Autism is . . . Perseverance by Lena Herrington
Race cars, buildings, origami, and teensy weensy bits of paper galore . . . hard work, frustration, pushing through, and more . . . .
D, my 11-year-old, has a diagnosis of High Functioning Autism (HFA).
Children with Autism often perseverate (in our house we call it obsess) over certain things. For some kids it might be cars; some might like a certain movie. In our house, the perseveration cycles, but it nearly always involves art supplies—if a cardboard box qualifies as an art supply. 😉
The perseveration begins . . .
As D begins to perseverate on a topic, he immediately starts to think of ways to recreate it. He puts a lot of thought into whatever is he planning to create. He imagines it and looks up YouTube videos and Google images.
Perseveration turns to the hunt.
He searches for the purple permanent marker that he got for Christmas when he was 7 years old, and he remembers he had it on his 8th birthday and that he couldn’t find the lid, so he put an orange lid on it. We can’t find that purple marker, so he settles for a purple permanent marker that is a different brand, but he is not happy about it!
Then he searches for a roll of packing tape that he is sure he had just yesterday. It was in his room, but if you could see his room! We search, we turn over every piece of paper and blanket and basket in his room, but instead we find it on top of the house in a Christmas stocking full of Easter eggs.
The hunt turns into creation . . .
This little boy is so insightful and imaginative! He looks through the picture files in his mind and pulls out the one of whatever he is making. He knows, without a shadow of a doubt, what he is doing. He knows what he is making and knows how he wants it to turn out.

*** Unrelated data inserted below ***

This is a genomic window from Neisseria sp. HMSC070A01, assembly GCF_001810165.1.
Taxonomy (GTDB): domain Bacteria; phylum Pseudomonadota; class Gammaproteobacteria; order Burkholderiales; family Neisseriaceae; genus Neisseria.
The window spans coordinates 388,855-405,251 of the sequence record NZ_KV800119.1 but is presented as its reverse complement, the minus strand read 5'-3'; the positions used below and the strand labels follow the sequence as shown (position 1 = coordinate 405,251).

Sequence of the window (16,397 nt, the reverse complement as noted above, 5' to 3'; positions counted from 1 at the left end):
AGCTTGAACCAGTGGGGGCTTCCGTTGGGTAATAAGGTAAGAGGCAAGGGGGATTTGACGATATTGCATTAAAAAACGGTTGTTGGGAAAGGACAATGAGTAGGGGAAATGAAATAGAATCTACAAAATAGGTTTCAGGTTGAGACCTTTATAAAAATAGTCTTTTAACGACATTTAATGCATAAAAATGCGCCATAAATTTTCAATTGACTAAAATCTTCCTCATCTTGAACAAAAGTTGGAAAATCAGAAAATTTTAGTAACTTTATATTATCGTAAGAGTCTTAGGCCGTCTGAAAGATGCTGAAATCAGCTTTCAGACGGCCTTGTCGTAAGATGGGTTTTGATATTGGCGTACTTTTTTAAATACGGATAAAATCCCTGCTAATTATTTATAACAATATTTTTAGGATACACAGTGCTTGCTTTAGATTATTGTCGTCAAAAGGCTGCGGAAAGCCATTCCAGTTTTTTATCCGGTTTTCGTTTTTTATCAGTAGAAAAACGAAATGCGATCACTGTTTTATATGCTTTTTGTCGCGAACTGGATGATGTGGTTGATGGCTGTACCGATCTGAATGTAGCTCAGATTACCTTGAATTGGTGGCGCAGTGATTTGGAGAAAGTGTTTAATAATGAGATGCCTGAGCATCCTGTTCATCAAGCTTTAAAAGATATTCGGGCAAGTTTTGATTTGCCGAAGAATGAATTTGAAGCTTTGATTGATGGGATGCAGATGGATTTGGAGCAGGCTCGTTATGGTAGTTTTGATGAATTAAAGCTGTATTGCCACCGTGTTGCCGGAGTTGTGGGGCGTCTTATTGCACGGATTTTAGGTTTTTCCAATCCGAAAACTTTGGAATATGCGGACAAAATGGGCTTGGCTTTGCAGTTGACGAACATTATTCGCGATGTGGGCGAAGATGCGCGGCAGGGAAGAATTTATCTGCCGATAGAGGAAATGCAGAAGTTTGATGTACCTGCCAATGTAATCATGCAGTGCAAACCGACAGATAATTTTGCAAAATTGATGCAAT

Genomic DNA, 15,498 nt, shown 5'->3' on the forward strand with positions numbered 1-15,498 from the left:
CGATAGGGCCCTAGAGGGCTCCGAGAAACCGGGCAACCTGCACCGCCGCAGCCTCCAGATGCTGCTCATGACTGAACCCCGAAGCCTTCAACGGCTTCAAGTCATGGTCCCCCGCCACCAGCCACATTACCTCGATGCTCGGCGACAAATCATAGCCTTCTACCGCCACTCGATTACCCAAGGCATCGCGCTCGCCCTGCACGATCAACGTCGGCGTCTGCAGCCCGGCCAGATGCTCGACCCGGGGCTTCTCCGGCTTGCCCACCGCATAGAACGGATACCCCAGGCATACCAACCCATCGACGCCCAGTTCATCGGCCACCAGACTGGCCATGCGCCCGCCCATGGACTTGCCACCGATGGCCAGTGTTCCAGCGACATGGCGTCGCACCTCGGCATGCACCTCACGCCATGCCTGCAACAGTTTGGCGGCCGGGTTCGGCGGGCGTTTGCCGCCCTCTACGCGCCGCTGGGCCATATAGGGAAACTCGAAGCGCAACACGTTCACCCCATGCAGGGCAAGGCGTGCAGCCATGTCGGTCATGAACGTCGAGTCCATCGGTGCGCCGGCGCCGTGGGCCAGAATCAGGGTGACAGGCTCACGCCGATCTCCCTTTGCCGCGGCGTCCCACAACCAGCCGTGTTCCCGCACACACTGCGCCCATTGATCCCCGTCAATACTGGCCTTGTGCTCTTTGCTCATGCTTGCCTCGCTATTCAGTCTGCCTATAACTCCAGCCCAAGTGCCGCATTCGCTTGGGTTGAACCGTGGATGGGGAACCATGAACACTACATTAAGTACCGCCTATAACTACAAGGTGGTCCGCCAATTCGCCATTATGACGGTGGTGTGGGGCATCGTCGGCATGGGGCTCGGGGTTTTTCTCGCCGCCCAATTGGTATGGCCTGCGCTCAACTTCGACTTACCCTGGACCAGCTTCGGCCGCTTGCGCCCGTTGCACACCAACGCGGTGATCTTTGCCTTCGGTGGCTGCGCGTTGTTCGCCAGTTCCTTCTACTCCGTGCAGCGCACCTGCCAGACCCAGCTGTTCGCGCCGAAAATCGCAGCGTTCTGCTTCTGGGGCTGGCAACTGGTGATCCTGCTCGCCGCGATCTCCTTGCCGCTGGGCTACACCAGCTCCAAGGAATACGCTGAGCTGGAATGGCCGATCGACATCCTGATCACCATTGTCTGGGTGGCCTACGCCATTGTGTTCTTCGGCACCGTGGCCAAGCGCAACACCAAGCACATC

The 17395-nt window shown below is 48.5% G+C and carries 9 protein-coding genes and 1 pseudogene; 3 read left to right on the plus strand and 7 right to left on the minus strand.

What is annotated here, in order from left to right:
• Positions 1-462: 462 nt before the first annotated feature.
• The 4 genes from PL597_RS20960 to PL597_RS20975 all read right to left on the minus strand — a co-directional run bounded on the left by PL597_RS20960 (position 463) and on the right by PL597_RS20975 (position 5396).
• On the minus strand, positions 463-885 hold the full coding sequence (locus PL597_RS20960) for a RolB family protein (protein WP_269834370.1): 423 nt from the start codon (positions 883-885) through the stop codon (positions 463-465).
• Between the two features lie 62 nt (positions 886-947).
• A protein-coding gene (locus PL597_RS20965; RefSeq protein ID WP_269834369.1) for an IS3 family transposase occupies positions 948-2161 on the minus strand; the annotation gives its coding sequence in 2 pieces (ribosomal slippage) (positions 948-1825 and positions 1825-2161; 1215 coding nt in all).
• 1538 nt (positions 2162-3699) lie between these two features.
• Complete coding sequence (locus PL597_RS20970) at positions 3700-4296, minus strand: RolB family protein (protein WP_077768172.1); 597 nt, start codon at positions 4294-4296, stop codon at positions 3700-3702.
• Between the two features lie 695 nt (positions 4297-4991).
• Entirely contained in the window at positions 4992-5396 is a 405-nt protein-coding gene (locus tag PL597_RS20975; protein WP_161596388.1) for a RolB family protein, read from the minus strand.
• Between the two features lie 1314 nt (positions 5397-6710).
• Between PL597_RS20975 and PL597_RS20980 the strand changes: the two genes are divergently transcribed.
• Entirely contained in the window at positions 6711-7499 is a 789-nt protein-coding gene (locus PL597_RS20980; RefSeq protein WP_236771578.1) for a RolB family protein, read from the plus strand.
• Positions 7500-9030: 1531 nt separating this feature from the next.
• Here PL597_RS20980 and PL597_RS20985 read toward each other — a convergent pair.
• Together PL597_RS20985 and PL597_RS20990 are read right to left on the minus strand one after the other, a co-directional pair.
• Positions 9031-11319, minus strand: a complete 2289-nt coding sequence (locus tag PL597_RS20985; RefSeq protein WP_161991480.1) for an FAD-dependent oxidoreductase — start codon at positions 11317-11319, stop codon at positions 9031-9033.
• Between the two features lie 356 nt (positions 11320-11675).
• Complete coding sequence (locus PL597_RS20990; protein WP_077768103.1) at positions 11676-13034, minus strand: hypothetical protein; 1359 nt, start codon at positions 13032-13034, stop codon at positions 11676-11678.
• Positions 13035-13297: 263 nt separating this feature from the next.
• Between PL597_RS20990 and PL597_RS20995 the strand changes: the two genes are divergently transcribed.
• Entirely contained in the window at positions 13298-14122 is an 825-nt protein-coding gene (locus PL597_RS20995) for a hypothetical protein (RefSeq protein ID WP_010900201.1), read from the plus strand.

Creation turns into perfection.
He begins working on this amazing project, and he works relentlessly. He tries, tries, and tries again. He cuts paper, lets out a yell, and cuts more paper. He colors a cardboard box, cuts it up, and builds the Empire State Building or Kasey Kahne‘s car.
Whether D is trying to create an amazing recreation of the Sydney Opera House or working through a difficult time of high anxiety, he perseveres.
He is amazing; he is my hero. This little boy has been through so much, he has worked so hard, and he has overcome so many obstacles. He still has many difficult moments, but he works, he is diligent, and he perseveres through every obstacle he faces.
Autism, in our house, is perseverance!
Lena has been married to her husband for almost 14 years, and they have 4 children. They call themselves a “public schooling homeschool family”. Their oldest son attends a public school with an Autism Support Program, and Lena homeschools their younger children. She writes about faith in difficult situations at Lovin’ My Crazy Life.
Photo credit: Lena Herrington
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